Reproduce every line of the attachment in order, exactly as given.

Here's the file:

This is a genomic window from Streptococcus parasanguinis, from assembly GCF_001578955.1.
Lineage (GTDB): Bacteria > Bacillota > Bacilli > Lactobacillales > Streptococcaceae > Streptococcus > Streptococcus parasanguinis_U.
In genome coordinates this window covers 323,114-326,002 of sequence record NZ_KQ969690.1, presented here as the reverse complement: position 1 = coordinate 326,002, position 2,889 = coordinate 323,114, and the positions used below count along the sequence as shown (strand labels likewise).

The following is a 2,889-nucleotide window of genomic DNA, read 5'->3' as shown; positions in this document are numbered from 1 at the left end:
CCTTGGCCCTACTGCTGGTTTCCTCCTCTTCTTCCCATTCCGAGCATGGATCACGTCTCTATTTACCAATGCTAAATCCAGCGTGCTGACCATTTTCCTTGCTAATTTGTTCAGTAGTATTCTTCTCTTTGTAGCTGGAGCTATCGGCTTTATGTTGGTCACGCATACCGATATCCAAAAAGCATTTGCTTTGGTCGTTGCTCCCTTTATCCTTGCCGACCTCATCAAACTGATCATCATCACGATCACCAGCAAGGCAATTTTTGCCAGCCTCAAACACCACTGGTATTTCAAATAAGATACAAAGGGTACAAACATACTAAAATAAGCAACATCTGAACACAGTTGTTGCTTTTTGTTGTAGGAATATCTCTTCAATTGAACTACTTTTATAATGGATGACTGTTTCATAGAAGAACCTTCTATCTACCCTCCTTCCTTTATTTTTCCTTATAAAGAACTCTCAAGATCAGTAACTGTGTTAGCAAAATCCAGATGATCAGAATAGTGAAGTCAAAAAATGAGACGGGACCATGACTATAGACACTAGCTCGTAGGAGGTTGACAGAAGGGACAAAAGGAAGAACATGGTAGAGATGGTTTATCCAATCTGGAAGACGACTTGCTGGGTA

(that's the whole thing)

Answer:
This is a genomic window from Streptococcus parasanguinis, from assembly GCF_001578955.1.
Lineage (GTDB): Bacteria > Bacillota > Bacilli > Lactobacillales > Streptococcaceae > Streptococcus > Streptococcus parasanguinis_U.
In genome coordinates this window covers 323,114-326,002 of sequence record NZ_KQ969690.1, presented here as the reverse complement: position 1 = coordinate 326,002, position 2,889 = coordinate 323,114, and the positions used below count along the sequence as shown (strand labels likewise).

The following is a 2,889-nucleotide window of genomic DNA, read 5'->3' as shown; positions in this document are numbered from 1 at the left end:
CCTTGGCCCTACTGCTGGTTTCCTCCTCTTCTTCCCATTCCGAGCATGGATCACGTCTCTATTTACCAATGCTAAATCCAGCGTGCTGACCATTTTCCTTGCTAATTTGTTCAGTAGTATTCTTCTCTTTGTAGCTGGAGCTATCGGCTTTATGTTGGTCACGCATACCGATATCCAAAAAGCATTTGCTTTGGTCGTTGCTCCCTTTATCCTTGCCGACCTCATCAAACTGATCATCATCACGATCACCAGCAAGGCAATTTTTGCCAGCCTCAAACACCACTGGTATTTCAAATAAGATACAAAGGGTACAAACATACTAAAATAAGCAACATCTGAACACAGTTGTTGCTTTTTGTTGTAGGAATATCTCTTCAATTGAACTACTTTTATAATGGATGACTGTTTCATAGAAGAACCTTCTATCTACCCTCCTTCCTTTATTTTTCCTTATAAAGAACTCTCAAGATCAGTAACTGTGTTAGCAAAATCCAGATGATCAGAATAGTGAAGTCAAAAAATGAGACGGGACCATGACTATAGACACTAGCTCGTAGGAGGTTGACAGAAGGGACAAAAGGAAGAACATGGTAGAGATGGTTTATCCAATCTGGAAGACGACTTGCTGGGTA